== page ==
JUNE 11, 1862.-Skirmish at Deep Water, Mo.
Report of Captain William E. Leffingwell, First Iowa Cavalry.
Osceola, Mo., June 14, 1862.
GENERAL: The detachment under Lieutenant Raney succeeded in dispersing the band of rebels who crossed the Osage at Taberville, after occupying their attention for two days and two night. They dispersed, every man for himself, in the timber at Deep Water. The manner of their dispersion and the condition of our men and horses rendered farther pursuit impossible. We lost two horses shot. The only injury sustained was by Private John A. Miller, Company B, who, in a hand-to-hand fight had his right wrist dislocated. He, however, succeeded in killing his man. The detachment from this post brought in no prisoners.
The rebels were commanded by Colonel Upton Hays, whose shoulder is broken, and he is a prisoner at Butler. Captain Ballard and 3 privates are also prisoners at that post. Aside from this they lost 3 killed and 4 wounded.
I still have out scouts, who have discovered nothing of importance up too this time. The force attacked by our 30 men numbered 132.
I am, very respectfully, your obedient servant,
W. E. LEFFINGWELL,
Captain, Commanding Post.
Brigadier-General TOTTEN, Jefferson City, Mo.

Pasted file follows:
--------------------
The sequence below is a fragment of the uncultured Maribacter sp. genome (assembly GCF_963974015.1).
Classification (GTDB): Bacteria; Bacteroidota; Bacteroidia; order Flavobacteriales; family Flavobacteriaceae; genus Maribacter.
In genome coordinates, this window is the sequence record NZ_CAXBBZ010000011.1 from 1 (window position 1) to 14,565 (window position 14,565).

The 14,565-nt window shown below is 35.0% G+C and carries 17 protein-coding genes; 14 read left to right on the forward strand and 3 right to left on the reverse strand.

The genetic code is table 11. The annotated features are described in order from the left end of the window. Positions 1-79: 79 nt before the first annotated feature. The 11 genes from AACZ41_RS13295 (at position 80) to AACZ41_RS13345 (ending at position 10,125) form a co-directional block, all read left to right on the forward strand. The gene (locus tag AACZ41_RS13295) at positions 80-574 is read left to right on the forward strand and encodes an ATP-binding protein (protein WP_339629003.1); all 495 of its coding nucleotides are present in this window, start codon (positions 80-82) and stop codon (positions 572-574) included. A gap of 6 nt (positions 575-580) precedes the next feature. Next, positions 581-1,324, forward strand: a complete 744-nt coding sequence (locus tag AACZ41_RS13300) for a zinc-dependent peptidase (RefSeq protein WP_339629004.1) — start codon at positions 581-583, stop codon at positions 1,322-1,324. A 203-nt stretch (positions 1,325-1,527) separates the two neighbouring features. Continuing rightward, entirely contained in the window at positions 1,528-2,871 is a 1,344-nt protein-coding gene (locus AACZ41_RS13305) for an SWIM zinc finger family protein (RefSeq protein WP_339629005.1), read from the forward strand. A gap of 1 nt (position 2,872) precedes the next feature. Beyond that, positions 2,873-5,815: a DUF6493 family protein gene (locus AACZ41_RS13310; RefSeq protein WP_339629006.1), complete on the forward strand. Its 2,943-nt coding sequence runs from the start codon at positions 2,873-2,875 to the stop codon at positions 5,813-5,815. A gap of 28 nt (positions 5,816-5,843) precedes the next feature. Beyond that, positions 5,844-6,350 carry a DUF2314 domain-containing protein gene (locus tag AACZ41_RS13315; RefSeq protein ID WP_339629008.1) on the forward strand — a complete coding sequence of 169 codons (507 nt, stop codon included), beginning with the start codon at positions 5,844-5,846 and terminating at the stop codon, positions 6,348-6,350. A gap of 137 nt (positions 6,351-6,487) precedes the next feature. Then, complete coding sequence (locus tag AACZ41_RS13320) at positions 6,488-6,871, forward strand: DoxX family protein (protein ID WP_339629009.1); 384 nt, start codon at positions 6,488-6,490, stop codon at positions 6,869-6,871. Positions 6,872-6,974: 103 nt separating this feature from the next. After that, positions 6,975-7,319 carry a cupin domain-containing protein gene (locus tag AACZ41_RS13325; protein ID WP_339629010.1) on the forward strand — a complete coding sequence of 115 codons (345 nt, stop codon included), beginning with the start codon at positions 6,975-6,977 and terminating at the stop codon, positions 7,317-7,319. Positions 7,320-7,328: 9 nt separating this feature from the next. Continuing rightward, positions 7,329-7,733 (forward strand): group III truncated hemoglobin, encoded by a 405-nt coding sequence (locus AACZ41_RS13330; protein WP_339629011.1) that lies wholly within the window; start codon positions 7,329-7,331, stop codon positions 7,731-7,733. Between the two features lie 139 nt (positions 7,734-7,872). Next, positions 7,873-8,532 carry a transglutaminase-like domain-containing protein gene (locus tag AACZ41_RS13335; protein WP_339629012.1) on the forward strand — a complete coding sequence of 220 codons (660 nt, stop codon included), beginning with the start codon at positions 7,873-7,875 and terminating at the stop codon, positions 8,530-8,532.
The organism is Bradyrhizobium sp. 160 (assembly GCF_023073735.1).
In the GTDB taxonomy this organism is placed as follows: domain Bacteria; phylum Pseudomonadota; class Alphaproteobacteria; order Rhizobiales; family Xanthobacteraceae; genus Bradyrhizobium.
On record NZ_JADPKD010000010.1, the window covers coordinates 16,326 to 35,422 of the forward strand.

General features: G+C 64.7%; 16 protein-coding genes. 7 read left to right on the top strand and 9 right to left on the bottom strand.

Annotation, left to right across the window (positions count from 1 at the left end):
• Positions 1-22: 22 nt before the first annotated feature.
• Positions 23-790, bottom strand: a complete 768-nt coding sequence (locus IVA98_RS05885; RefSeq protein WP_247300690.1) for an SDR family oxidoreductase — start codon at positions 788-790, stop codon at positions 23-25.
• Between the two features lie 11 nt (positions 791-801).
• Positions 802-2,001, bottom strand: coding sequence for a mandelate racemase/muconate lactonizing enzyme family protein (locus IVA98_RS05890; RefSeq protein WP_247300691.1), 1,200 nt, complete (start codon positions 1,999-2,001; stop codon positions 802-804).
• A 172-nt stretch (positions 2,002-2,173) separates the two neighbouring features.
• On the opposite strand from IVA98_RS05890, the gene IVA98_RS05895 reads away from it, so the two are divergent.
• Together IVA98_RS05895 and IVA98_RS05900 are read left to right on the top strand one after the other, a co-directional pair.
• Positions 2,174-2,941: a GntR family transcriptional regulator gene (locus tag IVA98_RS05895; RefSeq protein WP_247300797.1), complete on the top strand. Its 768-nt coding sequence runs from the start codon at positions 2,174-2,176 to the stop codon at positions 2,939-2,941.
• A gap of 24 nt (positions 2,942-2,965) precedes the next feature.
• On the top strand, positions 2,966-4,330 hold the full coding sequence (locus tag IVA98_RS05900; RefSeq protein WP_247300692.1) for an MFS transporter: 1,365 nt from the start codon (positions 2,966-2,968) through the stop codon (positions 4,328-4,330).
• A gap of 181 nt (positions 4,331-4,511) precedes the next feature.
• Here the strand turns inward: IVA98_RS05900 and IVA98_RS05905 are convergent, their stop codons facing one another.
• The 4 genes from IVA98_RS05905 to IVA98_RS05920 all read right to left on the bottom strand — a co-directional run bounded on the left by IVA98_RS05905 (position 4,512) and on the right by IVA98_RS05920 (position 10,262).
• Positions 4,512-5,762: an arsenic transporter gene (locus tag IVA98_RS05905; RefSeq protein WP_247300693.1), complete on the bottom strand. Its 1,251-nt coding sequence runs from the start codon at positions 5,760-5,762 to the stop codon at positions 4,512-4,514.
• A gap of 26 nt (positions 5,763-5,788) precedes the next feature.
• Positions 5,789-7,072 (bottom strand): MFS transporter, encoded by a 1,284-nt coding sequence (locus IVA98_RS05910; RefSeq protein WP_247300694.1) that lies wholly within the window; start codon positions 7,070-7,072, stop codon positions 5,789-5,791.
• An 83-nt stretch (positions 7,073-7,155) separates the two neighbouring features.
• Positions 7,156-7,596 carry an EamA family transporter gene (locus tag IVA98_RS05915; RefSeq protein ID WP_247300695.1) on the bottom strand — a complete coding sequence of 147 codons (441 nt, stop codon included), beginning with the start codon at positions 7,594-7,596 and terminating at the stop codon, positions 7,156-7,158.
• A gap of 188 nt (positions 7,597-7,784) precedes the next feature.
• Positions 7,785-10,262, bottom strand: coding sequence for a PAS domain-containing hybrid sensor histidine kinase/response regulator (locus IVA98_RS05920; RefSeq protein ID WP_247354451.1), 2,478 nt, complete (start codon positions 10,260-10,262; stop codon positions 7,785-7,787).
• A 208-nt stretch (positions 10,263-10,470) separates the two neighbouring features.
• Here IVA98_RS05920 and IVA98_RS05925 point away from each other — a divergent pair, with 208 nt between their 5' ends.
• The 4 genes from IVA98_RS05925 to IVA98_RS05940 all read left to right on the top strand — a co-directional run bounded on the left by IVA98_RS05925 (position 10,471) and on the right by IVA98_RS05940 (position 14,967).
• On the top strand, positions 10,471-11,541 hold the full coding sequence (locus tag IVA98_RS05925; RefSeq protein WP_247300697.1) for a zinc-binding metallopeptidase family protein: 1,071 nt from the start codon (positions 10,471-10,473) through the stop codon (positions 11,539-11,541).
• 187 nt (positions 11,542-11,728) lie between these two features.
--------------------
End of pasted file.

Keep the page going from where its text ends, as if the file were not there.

JUNE 11, 1862.-Skirmish at Pink Hill, Mo.
Numbers 1.-Colonel Daniel Huston, jr., Seventh Missouri Cavalry.
Numbers 2.-Lieutenant Colonel James T. Buel, Seventh Missouri Cavalry.
Numbers 3.-Captain J. F. Cochran, Second Battalion Missouri Cavalry (Militia).
Numbers 1. Report of Colonel Daniel Huston, jr., Seventh Missouri Cavalry.
Lexington, Mo., June 15, 1862.
SIR: I have received a report from Lieutenant-Colonel Buel to the following purport:
A mail escort, which left Independence for Harrisonville on the morning of the 11th instant, consisting of 23 men and 2 non-commissioned officers of Captain Cochran's company of Missouri State Militia, was fired into 15 miles from Independence, and 2 men of the escort were killed and 2 wounded. A scout sent out by Colonel Buel failed to find the marauders. Colonel Buel also reports that information, believed to be reliable, had been received that Quantrill, with 60 men, was near Pink Hill. He closes his communication by saying:
I shall not for the present have any more of my men shot carrying the mail between Independence and Harrisonville. I am obliged, by orders from District Headquarters,